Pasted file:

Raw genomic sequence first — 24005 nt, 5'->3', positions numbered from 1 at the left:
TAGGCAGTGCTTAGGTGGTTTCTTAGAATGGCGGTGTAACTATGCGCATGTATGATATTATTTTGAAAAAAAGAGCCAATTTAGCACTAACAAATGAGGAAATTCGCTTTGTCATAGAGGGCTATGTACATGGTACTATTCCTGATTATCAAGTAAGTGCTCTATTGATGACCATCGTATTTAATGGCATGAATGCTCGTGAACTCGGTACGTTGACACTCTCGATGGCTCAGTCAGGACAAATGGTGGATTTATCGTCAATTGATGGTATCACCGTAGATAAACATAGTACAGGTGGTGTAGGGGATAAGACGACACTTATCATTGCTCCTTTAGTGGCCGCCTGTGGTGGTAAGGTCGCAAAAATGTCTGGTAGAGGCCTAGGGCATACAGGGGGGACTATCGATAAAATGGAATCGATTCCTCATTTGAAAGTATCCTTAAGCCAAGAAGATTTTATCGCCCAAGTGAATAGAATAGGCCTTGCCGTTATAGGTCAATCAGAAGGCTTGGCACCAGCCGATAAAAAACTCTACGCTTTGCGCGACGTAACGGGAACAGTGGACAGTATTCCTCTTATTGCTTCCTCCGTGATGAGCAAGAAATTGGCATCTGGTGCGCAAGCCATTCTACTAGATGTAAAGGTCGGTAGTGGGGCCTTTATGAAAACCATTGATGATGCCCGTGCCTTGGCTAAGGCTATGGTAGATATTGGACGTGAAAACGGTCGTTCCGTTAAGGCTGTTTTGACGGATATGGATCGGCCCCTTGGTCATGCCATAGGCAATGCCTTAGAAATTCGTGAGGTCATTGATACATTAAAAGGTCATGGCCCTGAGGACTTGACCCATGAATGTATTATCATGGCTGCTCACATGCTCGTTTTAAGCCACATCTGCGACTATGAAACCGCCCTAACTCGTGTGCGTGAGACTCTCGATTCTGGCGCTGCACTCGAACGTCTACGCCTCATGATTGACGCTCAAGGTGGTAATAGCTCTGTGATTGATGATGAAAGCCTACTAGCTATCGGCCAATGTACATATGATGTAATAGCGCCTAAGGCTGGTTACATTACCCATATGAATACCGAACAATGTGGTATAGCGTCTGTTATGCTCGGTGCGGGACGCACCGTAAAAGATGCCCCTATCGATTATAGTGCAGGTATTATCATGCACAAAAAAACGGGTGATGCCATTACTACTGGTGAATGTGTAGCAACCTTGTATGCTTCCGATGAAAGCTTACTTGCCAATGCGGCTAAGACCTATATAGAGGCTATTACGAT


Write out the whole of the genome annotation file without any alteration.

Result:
Raw genomic sequence first — 24005 nt, 5'->3', positions numbered from 1 at the left:
TAGGCAGTGCTTAGGTGGTTTCTTAGAATGGCGGTGTAACTATGCGCATGTATGATATTATTTTGAAAAAAAGAGCCAATTTAGCACTAACAAATGAGGAAATTCGCTTTGTCATAGAGGGCTATGTACATGGTACTATTCCTGATTATCAAGTAAGTGCTCTATTGATGACCATCGTATTTAATGGCATGAATGCTCGTGAACTCGGTACGTTGACACTCTCGATGGCTCAGTCAGGACAAATGGTGGATTTATCGTCAATTGATGGTATCACCGTAGATAAACATAGTACAGGTGGTGTAGGGGATAAGACGACACTTATCATTGCTCCTTTAGTGGCCGCCTGTGGTGGTAAGGTCGCAAAAATGTCTGGTAGAGGCCTAGGGCATACAGGGGGGACTATCGATAAAATGGAATCGATTCCTCATTTGAAAGTATCCTTAAGCCAAGAAGATTTTATCGCCCAAGTGAATAGAATAGGCCTTGCCGTTATAGGTCAATCAGAAGGCTTGGCACCAGCCGATAAAAAACTCTACGCTTTGCGCGACGTAACGGGAACAGTGGACAGTATTCCTCTTATTGCTTCCTCCGTGATGAGCAAGAAATTGGCATCTGGTGCGCAAGCCATTCTACTAGATGTAAAGGTCGGTAGTGGGGCCTTTATGAAAACCATTGATGATGCCCGTGCCTTGGCTAAGGCTATGGTAGATATTGGACGTGAAAACGGTCGTTCCGTTAAGGCTGTTTTGACGGATATGGATCGGCCCCTTGGTCATGCCATAGGCAATGCCTTAGAAATTCGTGAGGTCATTGATACATTAAAAGGTCATGGCCCTGAGGACTTGACCCATGAATGTATTATCATGGCTGCTCACATGCTCGTTTTAAGCCACATCTGCGACTATGAAACCGCCCTAACTCGTGTGCGTGAGACTCTCGATTCTGGCGCTGCACTCGAACGTCTACGCCTCATGATTGACGCTCAAGGTGGTAATAGCTCTGTGATTGATGATGAAAGCCTACTAGCTATCGGCCAATGTACATATGATGTAATAGCGCCTAAGGCTGGTTACATTACCCATATGAATACCGAACAATGTGGTATAGCGTCTGTTATGCTCGGTGCGGGACGCACCGTAAAAGATGCCCCTATCGATTATAGTGCAGGTATTATCATGCACAAAAAAACGGGTGATGCCATTACTACTGGTGAATGTGTAGCAACCTTGTATGCTTCCGATGAAAGCTTACTTGCCAATGCGGCTAAGACCTATATAGAGGCTATTACGAT